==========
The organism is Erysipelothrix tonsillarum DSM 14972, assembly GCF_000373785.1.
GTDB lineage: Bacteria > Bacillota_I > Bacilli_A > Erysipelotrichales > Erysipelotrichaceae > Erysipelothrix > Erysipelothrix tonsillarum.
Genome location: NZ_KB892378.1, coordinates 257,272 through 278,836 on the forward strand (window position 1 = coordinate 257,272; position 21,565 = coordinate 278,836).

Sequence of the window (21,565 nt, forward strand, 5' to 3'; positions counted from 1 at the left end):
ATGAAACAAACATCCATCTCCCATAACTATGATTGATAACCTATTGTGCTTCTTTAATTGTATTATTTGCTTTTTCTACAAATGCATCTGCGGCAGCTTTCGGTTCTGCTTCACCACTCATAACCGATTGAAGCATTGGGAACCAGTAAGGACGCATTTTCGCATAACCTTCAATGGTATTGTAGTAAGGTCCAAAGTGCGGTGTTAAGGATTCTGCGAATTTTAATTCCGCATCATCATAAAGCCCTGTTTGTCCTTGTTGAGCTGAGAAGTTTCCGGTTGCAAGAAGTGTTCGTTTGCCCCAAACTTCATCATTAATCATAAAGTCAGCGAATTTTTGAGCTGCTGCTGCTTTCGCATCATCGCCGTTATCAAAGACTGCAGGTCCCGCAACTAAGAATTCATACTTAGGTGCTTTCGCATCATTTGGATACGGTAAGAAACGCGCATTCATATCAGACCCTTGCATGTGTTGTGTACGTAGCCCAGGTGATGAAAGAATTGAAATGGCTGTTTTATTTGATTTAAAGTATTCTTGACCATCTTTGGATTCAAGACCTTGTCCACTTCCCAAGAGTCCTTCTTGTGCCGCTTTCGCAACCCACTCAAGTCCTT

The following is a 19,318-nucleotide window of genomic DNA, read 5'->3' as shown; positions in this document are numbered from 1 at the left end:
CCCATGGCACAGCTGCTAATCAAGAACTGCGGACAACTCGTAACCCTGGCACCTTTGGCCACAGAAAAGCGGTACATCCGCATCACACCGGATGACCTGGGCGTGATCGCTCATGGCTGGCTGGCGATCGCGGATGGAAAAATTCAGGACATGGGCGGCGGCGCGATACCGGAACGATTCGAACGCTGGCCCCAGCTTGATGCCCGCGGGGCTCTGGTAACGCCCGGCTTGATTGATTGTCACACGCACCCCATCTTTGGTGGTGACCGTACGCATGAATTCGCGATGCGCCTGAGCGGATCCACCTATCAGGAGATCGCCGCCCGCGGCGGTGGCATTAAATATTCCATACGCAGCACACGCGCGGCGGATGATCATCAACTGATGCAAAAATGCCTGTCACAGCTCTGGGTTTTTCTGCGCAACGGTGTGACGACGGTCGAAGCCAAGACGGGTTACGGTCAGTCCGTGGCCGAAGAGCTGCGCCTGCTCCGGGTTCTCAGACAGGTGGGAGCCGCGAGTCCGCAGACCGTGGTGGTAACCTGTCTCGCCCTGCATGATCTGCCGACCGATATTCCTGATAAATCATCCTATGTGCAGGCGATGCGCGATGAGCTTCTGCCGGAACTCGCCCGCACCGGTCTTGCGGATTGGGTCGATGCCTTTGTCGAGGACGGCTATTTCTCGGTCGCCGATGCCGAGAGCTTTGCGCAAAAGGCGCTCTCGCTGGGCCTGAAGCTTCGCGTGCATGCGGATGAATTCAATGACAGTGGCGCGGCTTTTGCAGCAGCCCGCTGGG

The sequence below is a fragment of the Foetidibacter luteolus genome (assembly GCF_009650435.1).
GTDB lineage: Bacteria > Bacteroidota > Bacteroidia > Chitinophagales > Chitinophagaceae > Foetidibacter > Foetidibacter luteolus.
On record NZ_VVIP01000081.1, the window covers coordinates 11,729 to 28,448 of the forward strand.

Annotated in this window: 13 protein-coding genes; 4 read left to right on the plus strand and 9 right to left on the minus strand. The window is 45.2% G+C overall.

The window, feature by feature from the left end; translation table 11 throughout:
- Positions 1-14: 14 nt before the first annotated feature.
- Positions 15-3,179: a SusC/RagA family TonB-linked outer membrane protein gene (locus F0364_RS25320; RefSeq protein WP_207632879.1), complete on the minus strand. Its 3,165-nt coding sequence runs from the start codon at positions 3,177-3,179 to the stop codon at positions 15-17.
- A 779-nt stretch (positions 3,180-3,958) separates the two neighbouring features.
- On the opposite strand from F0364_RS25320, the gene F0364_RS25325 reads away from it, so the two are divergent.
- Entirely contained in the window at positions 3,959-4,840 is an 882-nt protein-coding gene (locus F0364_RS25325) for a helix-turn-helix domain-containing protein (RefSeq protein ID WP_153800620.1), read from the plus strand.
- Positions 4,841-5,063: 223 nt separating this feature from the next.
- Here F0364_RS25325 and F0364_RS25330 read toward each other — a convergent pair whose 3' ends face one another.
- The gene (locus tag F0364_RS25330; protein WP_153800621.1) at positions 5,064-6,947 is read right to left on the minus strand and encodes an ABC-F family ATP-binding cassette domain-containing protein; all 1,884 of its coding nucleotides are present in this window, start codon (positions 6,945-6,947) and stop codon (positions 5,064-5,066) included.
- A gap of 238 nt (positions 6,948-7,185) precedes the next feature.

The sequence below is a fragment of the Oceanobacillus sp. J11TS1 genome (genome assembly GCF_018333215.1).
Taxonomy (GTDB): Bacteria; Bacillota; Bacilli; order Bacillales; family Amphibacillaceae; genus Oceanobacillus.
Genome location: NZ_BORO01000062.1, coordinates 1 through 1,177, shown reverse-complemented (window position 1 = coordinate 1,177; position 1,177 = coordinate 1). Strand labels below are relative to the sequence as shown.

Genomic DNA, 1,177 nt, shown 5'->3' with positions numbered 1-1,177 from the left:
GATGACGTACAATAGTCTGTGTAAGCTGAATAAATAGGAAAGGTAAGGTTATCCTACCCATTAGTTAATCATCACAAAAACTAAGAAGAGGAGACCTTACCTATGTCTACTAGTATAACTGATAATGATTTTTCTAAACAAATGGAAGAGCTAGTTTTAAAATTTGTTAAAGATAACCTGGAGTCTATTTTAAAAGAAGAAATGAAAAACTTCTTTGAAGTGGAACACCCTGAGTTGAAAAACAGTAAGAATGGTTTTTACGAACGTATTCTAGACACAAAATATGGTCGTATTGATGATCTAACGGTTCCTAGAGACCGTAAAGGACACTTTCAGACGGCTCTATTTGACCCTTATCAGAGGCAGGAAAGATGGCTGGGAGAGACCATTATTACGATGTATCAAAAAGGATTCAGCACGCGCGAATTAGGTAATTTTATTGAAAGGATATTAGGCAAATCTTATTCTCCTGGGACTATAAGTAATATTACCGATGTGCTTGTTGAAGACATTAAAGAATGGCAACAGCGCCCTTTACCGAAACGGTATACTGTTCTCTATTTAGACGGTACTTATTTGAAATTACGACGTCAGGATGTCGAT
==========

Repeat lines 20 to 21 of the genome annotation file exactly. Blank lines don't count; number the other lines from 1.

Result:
- The gene (locus tag F0364_RS25330; protein WP_153800621.1) at positions 5,064-6,947 is read right to left on the minus strand and encodes an ABC-F family ATP-binding cassette domain-containing protein; all 1,884 of its coding nucleotides are present in this window, start codon (positions 6,945-6,947) and stop codon (positions 5,064-5,066) included.
- A gap of 238 nt (positions 6,948-7,185) precedes the next feature.